TAKE CARE: Dalby's Nev Volker showing the scars of his melanoma, after statistics show region is 61 per cent above the national average.
TAKE CARE: Dalby's Nev Volker showing the scars of his melanoma, after statistics show region is 61 per cent above the national average. Megan Masters

Dalby a skin cancer capital

WHEN you think of melanoma, it's easy to focus on farmers and other people who spend much of their lives outdoors, but it pays for everyone to be vigilant, according to Dalby business owner Nev Volker.

Mr Volker has had a number of skin cancers removed, despite spending the majority of his childhood and adult years indoors.

His warning comes after the Australian Cancer Atlas showed Dalby residents were a whopping 61per cent more likely to be diagnosed with melanoma than the national average.

The comprehensive map shows the incidence of a range of cancers by location and there were some worrying statistics for Dalby residents.

On top of the high melanoma risk, the Australian Cancer Atlas showed residents of the region were 41per cent more likely to suffer head and neck cancers.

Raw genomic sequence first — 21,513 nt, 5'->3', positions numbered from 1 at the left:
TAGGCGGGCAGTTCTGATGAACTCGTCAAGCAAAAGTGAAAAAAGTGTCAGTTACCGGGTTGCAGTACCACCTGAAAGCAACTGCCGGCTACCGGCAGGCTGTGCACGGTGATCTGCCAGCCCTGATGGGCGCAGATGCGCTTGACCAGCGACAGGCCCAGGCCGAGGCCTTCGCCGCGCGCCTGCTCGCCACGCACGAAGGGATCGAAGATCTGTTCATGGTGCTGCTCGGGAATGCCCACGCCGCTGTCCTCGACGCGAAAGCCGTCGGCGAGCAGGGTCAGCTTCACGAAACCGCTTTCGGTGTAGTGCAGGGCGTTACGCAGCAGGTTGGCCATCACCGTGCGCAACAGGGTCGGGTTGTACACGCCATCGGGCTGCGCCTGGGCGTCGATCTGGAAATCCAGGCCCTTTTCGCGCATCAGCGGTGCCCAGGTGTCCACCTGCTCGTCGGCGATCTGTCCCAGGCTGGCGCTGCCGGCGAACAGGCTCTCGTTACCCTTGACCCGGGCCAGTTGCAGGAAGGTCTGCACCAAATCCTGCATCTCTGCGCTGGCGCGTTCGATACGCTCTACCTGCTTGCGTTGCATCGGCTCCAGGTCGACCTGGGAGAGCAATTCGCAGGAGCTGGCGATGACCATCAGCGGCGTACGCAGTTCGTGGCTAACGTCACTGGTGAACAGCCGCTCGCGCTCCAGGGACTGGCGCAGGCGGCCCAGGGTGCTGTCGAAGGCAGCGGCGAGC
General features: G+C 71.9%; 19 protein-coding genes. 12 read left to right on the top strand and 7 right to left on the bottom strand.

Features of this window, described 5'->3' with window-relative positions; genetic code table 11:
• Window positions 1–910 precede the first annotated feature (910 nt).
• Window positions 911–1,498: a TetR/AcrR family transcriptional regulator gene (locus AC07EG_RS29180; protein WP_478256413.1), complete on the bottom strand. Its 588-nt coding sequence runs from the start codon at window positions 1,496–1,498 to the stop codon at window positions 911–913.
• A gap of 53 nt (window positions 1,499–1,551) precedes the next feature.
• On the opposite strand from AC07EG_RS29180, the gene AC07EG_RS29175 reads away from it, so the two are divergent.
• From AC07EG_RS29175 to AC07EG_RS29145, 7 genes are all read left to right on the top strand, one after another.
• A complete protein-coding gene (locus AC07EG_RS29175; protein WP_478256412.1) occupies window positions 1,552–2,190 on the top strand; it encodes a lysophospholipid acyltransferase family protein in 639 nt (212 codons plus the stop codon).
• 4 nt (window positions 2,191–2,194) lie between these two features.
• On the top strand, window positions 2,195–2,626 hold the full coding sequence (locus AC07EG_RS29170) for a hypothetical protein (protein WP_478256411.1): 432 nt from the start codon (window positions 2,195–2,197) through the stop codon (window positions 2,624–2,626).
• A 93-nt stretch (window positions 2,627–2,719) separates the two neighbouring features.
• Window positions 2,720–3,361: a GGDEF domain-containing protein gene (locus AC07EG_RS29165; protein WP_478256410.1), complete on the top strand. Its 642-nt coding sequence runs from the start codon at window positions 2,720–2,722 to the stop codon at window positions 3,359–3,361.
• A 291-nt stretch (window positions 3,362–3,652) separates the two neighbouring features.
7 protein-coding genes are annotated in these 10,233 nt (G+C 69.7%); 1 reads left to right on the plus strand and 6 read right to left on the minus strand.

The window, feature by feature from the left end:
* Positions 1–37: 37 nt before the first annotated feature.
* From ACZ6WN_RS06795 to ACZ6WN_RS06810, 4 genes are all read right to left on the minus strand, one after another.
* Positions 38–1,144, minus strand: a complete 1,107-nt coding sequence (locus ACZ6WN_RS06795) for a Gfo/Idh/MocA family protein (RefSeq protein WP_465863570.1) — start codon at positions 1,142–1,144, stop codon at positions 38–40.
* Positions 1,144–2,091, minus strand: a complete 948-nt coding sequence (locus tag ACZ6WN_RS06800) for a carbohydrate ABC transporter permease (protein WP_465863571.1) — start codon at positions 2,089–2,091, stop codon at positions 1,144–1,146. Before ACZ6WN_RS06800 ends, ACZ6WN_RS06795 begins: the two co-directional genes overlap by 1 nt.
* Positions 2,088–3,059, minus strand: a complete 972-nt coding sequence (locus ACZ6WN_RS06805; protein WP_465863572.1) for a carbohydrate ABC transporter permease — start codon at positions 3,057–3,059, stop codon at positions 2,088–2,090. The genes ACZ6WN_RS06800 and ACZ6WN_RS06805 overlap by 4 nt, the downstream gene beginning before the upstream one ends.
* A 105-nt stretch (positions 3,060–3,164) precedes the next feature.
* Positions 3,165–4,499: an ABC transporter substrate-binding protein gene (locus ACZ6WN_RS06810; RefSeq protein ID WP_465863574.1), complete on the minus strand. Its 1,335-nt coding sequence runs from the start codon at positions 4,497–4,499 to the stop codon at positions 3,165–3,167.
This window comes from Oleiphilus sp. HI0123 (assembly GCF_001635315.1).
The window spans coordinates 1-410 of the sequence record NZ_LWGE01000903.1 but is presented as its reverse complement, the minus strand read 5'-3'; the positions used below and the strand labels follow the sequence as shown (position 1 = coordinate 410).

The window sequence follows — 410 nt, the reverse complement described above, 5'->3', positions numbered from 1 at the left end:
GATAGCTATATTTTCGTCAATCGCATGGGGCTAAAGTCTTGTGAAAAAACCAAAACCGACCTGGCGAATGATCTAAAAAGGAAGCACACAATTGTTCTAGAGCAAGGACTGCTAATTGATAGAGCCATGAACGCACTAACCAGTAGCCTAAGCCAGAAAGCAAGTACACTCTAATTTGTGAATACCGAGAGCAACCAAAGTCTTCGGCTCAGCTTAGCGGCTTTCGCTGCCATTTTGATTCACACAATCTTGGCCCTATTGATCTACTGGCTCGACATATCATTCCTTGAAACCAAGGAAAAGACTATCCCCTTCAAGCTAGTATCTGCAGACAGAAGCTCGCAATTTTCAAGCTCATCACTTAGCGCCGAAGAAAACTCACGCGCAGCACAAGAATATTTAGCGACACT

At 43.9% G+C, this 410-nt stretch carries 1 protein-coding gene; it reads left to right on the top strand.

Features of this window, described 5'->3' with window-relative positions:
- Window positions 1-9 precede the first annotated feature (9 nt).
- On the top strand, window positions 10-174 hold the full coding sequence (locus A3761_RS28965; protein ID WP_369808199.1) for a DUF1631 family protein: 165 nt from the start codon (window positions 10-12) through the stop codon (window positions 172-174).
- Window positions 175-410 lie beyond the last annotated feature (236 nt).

They were also 14per cent more likely to suffer bowel cancer and 11per cent more likely to suffer leukaemia.

On the positive side, access to treatment and a vigilance among residents meant melanoma sufferers were actually 3per cent less likely to die from the condition than the national average.

Mr Volker said the main factor putting him at risk of melanoma was complications from kidney transplant medications, but he came across plenty of people from all walks of life who had undergone melanoma treatment.

"Another friend of mine is younger than me, probably about 44, and he had a skin cancer cut off his face and he works indoors,” Mr Volker said.

"My business partner had one cut off his leg and you see the farmers come in with scars from them.”

He said people would do well to be vigilant with skin checks, which were quick, non-invasive and cheap enough to come by.

However, Mr Volker said one thing to be aware of was that doctors weren't infallible, so if you had a spot you were worried about it was important to point it out.

"If you feel there is something not right on the outside of your body, get it checked,” he said.

"If you're aware of something specific, then ask your doctor about it.

"I went in worried about a spot on my leg and the doctor checked me over then asked what it was I was worried about.

"I showed him my leg and he said, 'Oh yes, that's a bit concerning'.”


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